Quite a few of my friends are at a point in life where the have young families and are talking about creating Christmas traditions.  It’s a great way to create memories and a sense of belonging and identity as part of a family. But another cool thing about it is that traditions can be used to point ourselves towards Jesus.  The old cliche says, Jesus is the reason for the season.  How easy is that to forget?  Especially in such a materialistic self centered world.  Kids especially get gripped by the sparkle and lights, the food and presents.  No matter what they learned at church on Sunday it’s kinda easy to get distracted.

Kids (like the rest of us) need be reminded in the midst of all the other stuff we love about Christmas that it is actually all about Jesus and to make Him number one.  That’s actually what Advent is all about. The Latin word that Advent comes from means “coming”.  It’s a season of expecting something… it has the potential to be a season where we once again focus on Jesus, remember that He is the centre of EVERYTHING, and that He is coming again… ADVENT.  So how bout create some traditions that not only bring familes together and create memories, but point us all towards Jesus.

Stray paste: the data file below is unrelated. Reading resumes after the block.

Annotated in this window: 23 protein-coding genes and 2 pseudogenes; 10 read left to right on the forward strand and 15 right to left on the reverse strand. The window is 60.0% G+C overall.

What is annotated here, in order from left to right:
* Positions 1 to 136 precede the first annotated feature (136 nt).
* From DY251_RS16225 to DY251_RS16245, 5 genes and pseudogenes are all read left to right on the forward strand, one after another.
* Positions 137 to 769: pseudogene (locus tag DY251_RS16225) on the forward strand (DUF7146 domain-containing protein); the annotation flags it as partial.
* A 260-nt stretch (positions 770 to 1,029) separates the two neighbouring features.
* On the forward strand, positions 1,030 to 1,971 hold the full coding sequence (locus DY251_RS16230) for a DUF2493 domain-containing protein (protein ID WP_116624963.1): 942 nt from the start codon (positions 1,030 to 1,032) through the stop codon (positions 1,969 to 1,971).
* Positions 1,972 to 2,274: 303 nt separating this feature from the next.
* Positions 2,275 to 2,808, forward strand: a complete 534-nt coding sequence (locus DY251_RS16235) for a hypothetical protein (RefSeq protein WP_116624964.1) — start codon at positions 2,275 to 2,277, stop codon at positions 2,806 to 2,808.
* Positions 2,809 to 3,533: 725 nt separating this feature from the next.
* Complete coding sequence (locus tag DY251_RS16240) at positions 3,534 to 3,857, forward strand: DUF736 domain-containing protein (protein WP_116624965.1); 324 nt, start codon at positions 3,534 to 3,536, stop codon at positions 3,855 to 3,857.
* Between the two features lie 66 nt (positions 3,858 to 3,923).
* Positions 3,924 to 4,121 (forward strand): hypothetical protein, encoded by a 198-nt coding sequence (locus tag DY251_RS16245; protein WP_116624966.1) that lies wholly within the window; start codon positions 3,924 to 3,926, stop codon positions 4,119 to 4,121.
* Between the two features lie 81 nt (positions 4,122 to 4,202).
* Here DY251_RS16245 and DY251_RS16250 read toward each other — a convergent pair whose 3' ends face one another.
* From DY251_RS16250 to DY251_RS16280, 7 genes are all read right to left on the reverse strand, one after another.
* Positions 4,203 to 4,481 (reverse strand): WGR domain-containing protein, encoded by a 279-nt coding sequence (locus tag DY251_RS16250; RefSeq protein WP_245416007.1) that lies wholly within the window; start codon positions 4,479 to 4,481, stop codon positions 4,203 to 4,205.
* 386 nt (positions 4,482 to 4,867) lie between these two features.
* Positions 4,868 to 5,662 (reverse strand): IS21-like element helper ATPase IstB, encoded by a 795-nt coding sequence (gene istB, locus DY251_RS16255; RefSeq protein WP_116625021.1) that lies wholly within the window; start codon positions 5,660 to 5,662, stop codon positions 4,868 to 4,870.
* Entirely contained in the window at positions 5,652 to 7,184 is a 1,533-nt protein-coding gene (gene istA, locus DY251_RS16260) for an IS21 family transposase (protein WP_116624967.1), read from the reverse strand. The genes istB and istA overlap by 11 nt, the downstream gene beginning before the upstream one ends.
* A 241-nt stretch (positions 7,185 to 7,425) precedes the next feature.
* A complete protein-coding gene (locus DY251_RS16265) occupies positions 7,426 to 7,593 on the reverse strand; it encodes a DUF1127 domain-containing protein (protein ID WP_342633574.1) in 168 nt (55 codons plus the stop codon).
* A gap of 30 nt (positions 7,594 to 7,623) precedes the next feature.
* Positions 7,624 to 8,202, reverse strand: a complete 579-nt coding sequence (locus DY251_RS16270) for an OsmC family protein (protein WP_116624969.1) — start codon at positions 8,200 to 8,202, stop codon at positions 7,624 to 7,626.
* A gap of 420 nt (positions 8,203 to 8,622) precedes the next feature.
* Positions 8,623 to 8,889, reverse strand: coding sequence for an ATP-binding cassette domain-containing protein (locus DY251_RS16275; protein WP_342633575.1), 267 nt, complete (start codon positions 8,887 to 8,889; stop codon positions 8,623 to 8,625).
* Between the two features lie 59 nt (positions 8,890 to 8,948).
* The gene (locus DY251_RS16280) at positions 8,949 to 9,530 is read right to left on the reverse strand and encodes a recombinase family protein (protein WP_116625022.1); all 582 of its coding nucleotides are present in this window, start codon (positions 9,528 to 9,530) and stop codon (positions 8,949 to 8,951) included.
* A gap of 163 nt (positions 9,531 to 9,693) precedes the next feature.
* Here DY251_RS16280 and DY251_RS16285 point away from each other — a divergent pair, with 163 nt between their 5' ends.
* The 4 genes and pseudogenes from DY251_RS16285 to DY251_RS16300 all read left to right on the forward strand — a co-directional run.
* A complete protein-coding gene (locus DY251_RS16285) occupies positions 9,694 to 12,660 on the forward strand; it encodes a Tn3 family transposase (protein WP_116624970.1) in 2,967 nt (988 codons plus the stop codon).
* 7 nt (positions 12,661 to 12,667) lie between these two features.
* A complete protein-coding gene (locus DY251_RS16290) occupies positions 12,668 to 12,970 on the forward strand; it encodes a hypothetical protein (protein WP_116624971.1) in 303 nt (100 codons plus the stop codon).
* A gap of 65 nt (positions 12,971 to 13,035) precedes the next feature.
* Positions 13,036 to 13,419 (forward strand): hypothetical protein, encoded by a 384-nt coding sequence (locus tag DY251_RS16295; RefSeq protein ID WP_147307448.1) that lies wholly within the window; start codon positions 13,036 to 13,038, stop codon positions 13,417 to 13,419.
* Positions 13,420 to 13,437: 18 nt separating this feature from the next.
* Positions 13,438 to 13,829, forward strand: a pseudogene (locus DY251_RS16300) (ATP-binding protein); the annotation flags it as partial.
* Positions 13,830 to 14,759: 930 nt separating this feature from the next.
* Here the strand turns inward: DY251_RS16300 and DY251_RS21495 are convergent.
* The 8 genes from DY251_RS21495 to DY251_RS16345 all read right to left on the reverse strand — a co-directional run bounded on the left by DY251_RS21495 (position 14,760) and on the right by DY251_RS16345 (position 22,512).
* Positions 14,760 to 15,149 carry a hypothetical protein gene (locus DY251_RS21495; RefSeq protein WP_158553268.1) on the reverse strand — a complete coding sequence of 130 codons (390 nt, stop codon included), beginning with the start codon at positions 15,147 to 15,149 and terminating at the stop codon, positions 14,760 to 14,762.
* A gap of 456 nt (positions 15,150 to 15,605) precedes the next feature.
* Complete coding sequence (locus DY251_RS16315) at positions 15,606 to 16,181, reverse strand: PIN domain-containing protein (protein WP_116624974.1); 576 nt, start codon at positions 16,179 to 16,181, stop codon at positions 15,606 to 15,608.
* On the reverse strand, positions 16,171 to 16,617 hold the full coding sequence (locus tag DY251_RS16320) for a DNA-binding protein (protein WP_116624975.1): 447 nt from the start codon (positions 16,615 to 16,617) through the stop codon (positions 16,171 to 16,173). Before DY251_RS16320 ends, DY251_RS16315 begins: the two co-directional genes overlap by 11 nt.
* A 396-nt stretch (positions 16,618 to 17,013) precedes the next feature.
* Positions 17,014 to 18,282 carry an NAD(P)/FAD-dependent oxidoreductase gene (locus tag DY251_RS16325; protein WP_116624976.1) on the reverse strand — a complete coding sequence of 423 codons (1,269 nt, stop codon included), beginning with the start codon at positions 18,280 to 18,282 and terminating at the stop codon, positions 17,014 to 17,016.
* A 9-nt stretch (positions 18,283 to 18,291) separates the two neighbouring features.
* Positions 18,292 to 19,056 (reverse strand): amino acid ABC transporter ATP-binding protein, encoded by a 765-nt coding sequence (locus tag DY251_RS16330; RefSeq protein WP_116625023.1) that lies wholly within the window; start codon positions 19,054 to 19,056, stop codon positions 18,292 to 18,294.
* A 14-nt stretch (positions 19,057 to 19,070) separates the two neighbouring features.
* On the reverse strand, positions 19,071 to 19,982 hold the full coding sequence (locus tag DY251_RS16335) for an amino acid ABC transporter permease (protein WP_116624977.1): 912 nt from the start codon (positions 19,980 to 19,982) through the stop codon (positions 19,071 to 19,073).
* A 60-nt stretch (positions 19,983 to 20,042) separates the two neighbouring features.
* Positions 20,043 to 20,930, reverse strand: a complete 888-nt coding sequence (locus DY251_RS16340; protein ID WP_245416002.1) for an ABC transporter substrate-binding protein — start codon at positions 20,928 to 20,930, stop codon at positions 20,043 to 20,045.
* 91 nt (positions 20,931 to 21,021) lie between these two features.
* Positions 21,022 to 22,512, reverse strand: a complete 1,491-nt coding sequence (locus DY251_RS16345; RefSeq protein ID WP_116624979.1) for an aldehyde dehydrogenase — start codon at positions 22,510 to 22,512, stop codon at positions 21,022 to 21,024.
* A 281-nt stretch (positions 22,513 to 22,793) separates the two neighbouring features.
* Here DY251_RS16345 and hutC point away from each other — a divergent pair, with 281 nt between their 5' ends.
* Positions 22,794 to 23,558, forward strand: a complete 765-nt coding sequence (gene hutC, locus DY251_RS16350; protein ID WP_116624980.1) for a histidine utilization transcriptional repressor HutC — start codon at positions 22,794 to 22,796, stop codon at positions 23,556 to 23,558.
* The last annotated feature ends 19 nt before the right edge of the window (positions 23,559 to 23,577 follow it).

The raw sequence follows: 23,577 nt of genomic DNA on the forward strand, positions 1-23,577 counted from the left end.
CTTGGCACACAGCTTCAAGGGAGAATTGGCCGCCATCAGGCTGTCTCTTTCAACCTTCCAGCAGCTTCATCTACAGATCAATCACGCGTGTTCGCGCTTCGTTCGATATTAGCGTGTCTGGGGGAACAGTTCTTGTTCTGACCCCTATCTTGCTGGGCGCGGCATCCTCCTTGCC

I’ll try and post a few ideas over the next couple of weeks… I will field test them first with the kids I look after, and some will be from my own family and childhood.  If you’ve got any ideas then sharing is caring!

P.s here is the wikipedia article on Advent, give you some context to it.